“I think this budgeting makes a mockery of the so-called ‘evidence movement,’ ” said Michael J. Feuer, the dean of education and human development at George Washington University in Washington. He is also a member of the National Board for Education Sciences, a federally appointed advisory group for the research agency, but said he was speaking for himself. With the research agency and legislators “having stimulated a very interesting and useful and important conversation about evidence for use,” he continued, “how does that square with a continuing sense that the money will not follow that rhetoric?”
For many multiyear research grants, the IES can only fund one year at a time, so researchers with ongoing work may find themselves in a bind.
That’s a problem, Feuer said, because more than a decade of work by IES and universities to bring more researchers into education has been paying off with a steady rise in the number of postdoctoral researchers—from fields as varied as economics and neuroscience—proposing research in the education field.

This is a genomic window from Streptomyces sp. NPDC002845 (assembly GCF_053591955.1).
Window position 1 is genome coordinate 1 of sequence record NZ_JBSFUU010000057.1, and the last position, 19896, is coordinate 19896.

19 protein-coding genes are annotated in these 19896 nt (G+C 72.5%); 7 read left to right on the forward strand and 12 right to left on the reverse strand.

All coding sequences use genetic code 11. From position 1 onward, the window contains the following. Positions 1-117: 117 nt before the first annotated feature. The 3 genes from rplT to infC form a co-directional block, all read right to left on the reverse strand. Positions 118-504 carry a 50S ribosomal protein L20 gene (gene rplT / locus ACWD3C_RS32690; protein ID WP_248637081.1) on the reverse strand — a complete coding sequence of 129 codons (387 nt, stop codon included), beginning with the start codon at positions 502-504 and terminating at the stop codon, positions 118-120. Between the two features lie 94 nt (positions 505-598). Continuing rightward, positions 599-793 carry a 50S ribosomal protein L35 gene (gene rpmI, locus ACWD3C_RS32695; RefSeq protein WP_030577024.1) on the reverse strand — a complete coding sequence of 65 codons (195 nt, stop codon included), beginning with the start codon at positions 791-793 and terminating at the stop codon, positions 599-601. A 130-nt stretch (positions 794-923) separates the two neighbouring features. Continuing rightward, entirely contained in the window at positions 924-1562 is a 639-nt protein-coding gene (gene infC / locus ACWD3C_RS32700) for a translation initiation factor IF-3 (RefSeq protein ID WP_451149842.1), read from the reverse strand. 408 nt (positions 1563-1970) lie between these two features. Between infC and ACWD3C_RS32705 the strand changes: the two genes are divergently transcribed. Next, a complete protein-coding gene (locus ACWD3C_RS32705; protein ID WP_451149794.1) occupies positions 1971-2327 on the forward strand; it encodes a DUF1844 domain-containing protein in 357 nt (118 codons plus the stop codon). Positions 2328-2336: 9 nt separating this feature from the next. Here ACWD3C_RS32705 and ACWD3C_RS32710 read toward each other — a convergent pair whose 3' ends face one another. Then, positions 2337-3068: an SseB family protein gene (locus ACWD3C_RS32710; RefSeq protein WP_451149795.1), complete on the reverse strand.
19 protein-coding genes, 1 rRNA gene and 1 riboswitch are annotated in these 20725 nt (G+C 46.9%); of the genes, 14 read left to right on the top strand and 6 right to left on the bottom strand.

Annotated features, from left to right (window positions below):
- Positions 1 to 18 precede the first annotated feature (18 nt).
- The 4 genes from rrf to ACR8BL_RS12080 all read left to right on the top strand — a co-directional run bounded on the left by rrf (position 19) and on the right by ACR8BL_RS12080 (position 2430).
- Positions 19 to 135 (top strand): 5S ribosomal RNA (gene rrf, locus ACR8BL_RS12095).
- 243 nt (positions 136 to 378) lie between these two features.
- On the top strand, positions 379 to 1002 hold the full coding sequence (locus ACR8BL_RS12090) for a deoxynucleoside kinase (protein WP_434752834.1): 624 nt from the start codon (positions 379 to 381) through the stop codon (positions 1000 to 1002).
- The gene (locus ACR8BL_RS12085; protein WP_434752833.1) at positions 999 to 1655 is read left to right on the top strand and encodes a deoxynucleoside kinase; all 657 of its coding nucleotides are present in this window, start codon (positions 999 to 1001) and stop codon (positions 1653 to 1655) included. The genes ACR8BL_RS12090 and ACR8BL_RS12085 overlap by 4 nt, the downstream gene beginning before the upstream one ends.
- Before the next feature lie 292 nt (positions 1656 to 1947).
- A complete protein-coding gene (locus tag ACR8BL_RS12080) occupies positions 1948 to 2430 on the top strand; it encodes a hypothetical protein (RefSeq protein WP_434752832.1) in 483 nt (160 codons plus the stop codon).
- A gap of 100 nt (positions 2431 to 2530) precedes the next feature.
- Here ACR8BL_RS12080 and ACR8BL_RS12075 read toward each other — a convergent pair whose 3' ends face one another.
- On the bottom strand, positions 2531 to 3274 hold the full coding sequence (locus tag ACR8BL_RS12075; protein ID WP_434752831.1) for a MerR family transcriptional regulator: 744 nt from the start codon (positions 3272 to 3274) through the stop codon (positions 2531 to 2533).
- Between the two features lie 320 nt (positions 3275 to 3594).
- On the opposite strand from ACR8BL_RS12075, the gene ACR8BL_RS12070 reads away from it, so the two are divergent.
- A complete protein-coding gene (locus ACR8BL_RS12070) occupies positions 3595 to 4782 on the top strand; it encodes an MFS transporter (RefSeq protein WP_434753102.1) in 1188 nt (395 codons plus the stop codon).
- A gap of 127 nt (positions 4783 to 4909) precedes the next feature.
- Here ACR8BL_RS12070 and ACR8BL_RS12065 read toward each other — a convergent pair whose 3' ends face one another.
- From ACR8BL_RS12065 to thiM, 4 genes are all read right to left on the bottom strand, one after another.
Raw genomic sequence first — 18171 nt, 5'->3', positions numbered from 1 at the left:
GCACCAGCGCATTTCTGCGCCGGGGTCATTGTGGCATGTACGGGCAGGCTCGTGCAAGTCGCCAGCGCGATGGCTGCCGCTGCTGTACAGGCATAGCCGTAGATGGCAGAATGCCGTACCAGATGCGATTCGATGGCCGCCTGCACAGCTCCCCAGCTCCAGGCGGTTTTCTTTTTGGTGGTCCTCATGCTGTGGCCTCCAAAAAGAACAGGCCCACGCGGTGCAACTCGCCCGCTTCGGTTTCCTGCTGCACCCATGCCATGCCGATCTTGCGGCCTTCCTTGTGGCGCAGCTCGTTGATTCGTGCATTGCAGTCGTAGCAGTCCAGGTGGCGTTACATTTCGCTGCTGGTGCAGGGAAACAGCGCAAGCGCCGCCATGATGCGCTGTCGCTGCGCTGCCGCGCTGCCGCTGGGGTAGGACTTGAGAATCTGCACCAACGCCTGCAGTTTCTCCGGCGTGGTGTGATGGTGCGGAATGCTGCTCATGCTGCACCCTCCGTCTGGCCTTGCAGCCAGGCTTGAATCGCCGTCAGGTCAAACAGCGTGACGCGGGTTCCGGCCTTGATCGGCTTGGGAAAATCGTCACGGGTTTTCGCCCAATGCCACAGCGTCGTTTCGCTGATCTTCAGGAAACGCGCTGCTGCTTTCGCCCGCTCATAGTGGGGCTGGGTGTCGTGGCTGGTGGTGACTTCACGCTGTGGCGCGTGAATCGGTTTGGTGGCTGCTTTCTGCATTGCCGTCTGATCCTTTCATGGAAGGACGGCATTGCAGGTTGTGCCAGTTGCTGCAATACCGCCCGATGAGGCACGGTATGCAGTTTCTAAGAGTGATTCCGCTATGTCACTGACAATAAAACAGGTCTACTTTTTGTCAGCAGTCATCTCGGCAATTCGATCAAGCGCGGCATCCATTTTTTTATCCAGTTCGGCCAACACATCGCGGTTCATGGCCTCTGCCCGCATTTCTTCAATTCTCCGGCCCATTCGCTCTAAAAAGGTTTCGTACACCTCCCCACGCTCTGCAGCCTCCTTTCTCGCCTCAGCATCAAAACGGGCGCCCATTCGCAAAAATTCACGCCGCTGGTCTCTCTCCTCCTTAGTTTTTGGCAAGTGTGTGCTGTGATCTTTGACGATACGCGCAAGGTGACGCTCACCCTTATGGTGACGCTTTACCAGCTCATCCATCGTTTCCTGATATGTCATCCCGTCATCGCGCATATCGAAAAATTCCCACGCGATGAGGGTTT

“IES over the last 10 years has really developed a cadre of early-career researchers, and you are seeing higher-quality research come out of the field,” said Michele McLaughlin, the president of the Knowledge Alliance, which advocates for research groups including the regional laboratories network. “These early-career folks, their money is just drying up, and they don’t have the funding to continue really interesting research.”
Researchers turned down by IES may not have much better support from other federal research agencies. The House budget basically flat-funds the National Institute of Child Health and Human Development and the National Science Foundation’s education directorate. House report language specifically calls for the National Institutes of Health to prioritize funds for medical research discoveries over education and outreach. The Senate committee report likewise highlighted genetic rather than social-science research on reading disabilities.
“IES is already far too limited in its resources,” said Felice Levine, the executive director of AERA. “To further underfund this agency now will unfortunately have much longer-term consequences for producing the knowledge that our schools, our teachers, and, most importantly, our students, require.”
Blow to Special Education